Interleaving—Performance Enhanced Learning

‘Performance-enhancing’ is a term synonymous with cheating, but a recent Athabasca University study focusing on boosting student retention in classrooms indicates that there is a new approach to learning which might truly enhance performance.  This approach is called “interleaving”, and it allows for students to better retain and recall information weeks, months, and even years after they learn it. It is a potential game-changer that could provide learners with an advantage in today’s competitive world. Best of all, it is an all-natural approach that revolves around changing the way learning is delivered to students.

Normal, or “memory solutions” are short-term learning solutions. These pattern-based solutions tend to be counterproductive when it comes to problem-solving and mechanical skills, and they are not always helpful in building a strong foundation of understanding. Therefore, a concentrated focus on a single topic can provide the illusion of mastery in the short-term, but never in a lasting way.

Interleaving is the process of mixing different topics and skills while learning, which improves the long-term memory retention of the information that is being learned. While new learning has always been more difficult and has demanded a lot from us, interleaving requires learners to be even more focused and attentive, but is significantly more effective in the long-term and with memorization, and it is fair to say that the trade-offs are worth it.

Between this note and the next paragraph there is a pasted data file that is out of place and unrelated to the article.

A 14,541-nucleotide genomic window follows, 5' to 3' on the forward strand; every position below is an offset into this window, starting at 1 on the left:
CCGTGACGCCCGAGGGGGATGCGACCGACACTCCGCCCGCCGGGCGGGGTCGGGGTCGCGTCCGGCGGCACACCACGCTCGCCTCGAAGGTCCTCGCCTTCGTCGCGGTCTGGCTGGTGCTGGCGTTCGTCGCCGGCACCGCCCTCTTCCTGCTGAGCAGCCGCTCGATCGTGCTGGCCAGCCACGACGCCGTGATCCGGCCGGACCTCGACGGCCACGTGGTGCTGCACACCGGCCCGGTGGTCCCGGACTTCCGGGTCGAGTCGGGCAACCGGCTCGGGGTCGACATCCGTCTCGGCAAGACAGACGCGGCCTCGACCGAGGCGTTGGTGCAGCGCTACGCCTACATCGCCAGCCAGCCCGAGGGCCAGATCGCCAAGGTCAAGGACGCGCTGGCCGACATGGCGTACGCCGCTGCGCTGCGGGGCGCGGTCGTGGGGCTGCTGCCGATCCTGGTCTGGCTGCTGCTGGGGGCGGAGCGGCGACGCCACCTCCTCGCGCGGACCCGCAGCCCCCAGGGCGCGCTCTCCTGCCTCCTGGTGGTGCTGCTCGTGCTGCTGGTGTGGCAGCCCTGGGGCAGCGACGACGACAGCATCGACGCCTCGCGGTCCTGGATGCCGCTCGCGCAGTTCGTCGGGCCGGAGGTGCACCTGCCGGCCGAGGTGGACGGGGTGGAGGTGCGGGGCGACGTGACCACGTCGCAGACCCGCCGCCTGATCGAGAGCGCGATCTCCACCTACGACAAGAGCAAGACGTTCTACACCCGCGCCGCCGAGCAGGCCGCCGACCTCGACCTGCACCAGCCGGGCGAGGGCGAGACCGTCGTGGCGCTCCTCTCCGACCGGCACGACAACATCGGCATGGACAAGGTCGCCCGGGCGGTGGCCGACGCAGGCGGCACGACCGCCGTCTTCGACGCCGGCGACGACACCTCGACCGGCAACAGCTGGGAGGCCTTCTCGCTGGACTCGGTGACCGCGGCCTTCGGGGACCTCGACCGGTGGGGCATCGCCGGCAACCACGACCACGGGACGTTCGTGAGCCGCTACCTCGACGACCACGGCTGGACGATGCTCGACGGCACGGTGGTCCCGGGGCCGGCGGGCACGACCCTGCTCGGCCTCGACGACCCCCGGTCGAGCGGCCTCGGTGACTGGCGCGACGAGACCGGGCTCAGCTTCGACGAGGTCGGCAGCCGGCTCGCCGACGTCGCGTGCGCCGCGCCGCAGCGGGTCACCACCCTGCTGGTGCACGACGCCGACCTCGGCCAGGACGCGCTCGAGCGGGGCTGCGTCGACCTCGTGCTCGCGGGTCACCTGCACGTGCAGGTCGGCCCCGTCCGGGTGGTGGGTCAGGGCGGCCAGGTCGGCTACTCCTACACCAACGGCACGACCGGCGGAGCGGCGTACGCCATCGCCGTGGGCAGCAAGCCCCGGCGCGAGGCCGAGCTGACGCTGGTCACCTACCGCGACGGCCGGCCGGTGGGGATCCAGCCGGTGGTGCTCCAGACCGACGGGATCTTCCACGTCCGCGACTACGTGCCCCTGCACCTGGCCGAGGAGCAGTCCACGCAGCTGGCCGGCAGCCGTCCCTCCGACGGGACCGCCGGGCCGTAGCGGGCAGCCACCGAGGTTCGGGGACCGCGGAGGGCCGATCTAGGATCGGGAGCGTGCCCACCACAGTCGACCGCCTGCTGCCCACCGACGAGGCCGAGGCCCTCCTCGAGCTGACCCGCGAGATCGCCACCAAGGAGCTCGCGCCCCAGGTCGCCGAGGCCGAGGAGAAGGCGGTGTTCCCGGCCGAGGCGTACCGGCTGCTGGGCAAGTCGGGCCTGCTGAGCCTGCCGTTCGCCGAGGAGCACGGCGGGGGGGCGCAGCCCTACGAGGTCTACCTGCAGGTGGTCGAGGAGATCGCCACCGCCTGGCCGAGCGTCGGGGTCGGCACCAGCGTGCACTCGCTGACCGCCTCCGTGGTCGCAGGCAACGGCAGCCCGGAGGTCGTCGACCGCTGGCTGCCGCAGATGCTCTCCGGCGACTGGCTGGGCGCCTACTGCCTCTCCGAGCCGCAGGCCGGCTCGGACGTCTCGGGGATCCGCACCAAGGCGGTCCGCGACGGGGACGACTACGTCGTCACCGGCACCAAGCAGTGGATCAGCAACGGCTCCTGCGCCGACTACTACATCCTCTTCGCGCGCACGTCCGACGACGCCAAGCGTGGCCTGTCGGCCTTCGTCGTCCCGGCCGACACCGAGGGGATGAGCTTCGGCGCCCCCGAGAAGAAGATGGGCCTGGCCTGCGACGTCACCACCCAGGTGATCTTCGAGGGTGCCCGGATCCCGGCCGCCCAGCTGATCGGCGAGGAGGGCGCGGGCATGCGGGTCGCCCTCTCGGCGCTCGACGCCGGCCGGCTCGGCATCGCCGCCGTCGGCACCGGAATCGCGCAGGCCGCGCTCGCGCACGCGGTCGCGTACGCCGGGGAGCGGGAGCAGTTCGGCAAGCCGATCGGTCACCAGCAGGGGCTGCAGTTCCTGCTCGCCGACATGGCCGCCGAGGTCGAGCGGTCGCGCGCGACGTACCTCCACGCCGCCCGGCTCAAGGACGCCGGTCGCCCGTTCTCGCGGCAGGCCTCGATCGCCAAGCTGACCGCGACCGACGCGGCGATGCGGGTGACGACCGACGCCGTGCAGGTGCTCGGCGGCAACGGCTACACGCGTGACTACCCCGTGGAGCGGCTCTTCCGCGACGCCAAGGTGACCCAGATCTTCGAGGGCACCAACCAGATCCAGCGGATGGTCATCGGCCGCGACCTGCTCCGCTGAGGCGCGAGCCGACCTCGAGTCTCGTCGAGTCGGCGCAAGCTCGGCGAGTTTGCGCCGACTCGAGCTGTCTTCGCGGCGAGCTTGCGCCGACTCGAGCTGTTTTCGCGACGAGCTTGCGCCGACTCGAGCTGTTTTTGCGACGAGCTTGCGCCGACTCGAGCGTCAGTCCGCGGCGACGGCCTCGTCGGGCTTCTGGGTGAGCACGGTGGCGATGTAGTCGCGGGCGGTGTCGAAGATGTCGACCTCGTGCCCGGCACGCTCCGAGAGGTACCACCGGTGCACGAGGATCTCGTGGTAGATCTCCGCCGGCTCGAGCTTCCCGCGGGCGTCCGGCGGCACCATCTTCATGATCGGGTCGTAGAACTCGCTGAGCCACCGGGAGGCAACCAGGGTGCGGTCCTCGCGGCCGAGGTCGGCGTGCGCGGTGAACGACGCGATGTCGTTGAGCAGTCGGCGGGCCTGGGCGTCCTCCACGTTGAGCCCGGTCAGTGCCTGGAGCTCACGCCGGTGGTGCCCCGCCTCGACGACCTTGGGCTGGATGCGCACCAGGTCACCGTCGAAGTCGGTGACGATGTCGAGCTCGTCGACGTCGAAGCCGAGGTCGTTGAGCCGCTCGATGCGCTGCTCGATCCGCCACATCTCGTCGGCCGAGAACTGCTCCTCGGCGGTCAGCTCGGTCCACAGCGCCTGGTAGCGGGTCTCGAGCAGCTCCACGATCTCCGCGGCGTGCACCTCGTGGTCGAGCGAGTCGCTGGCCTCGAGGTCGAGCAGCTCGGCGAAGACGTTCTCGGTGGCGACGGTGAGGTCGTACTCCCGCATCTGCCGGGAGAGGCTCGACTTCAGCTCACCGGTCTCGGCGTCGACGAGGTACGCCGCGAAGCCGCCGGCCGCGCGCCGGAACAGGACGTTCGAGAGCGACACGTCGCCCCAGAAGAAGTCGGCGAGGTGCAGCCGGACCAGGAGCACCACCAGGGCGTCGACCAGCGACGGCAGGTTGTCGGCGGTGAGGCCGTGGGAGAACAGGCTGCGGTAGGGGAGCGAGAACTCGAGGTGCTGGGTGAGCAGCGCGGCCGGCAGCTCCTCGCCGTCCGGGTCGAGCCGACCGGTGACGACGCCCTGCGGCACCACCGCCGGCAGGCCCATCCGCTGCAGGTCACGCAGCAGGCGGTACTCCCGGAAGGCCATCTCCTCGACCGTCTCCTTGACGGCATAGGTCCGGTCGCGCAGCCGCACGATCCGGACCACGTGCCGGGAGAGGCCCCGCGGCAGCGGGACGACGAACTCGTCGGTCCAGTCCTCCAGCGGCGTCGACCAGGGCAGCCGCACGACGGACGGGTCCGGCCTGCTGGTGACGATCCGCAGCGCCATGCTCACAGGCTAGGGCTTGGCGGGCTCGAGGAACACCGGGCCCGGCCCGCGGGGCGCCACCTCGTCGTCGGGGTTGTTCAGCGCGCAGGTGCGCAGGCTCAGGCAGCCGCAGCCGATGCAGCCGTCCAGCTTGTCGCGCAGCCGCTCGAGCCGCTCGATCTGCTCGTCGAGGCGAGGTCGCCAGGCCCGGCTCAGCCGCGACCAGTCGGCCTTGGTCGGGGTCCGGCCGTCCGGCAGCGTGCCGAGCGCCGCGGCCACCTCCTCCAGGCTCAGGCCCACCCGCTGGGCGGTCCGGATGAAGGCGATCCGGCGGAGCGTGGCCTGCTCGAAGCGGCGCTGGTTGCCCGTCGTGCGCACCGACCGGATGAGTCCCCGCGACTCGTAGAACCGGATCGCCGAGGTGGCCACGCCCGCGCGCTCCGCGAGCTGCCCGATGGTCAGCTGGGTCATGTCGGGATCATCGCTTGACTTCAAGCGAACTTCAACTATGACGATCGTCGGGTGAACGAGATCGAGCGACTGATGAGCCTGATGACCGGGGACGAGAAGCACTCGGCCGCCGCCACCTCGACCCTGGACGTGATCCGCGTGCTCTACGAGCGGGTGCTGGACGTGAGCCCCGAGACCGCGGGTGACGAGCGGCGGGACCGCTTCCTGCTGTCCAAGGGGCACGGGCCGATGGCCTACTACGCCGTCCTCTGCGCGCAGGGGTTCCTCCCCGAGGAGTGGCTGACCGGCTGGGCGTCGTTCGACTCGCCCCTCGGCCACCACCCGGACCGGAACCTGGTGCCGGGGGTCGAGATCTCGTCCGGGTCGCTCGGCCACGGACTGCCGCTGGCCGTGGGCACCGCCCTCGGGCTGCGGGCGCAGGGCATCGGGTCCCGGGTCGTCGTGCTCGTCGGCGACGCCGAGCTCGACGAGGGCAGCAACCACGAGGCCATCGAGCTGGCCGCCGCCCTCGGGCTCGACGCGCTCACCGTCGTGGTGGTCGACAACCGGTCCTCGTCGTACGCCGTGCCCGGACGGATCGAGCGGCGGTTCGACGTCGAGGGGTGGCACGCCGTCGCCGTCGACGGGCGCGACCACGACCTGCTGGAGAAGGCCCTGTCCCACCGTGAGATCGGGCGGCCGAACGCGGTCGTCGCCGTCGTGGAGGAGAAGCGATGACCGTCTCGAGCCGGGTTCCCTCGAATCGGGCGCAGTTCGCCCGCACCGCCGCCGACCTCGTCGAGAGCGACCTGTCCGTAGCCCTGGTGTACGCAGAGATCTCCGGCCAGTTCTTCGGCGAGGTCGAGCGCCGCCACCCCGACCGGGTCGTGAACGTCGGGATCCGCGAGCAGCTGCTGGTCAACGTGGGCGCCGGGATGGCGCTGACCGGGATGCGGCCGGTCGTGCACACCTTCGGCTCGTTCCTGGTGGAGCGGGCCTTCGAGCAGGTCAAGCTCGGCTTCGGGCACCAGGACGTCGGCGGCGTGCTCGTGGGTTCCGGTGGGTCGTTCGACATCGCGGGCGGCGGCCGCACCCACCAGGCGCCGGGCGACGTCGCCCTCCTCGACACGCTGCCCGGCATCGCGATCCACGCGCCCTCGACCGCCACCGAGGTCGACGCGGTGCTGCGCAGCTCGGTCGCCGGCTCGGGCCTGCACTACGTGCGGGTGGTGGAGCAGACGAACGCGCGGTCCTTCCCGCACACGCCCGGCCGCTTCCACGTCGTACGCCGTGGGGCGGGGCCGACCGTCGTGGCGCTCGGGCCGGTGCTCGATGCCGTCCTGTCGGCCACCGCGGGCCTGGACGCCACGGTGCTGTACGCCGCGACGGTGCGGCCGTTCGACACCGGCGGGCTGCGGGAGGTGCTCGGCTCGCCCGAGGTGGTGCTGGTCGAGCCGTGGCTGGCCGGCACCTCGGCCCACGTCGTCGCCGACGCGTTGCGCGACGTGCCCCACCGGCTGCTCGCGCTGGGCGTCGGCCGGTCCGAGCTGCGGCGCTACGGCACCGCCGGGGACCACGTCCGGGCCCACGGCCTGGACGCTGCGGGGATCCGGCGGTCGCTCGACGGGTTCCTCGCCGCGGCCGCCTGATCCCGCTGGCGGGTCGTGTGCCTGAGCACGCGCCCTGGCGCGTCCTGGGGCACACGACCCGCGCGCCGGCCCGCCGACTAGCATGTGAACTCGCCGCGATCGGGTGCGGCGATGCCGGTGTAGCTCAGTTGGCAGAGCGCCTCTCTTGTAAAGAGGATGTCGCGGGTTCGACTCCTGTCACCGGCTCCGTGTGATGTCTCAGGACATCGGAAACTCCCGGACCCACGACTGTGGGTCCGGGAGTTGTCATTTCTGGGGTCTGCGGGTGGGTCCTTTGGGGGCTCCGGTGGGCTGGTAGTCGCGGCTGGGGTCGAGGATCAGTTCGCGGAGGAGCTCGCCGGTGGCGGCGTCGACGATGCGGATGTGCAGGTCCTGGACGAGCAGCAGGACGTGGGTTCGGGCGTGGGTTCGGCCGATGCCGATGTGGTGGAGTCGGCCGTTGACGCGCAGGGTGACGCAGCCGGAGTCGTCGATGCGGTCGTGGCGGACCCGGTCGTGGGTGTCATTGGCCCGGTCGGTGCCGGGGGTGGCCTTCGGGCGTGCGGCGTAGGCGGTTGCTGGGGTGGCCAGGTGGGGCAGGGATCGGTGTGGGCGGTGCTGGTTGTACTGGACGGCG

As children, we naturally try to decode things as we strive to make sense of the world’s workings, but our learning is typically in pursuit of a purpose, of solving a problem of some sort.  When you mix up your learning you make your brain understand the context better, since the brain tends to look for patterns and connections that help us solve problems.  Interleaving can be described as a form of problem-based learning, where the need-to-solve-a-problem memory is associated with the problem.  To effectively apply this learning strategy, it is important to ensure that the skills are related in some way.  The interleaving approach to learning is one that values learning that creates lasting and transferable understanding beyond the immediate.

While interleaving is a good learning strategy for students, it should also be an integral part of curriculum design and an educator’s approach to teaching material because it prioritizes skills and knowledge.  For learning to be both applicable and transferable, there needs be a level of interleaving material in that curriculum.  Curriculum design would depend on the subject at hand and how they build on one another.  If we value long-term learning, we must highlight learning priorities and devalue the short-term benefits of cramming.


Ates, O., & Eryilmaz, A. (2010). Strengths And Weaknesses Of Problem-Based Learning In Engineering Education: Students’ And Tutors’ Perspectives. Retrieved from

Pan, S. (2015, August 4). “The Interleaving Effect: Mixing It Up Boosts Learning.”, Scientific American., Retrieved from

Sana, F. (2018). Investigating the Interleaving Effect in Classrooms to Boost Student Retention. Athabasca University.

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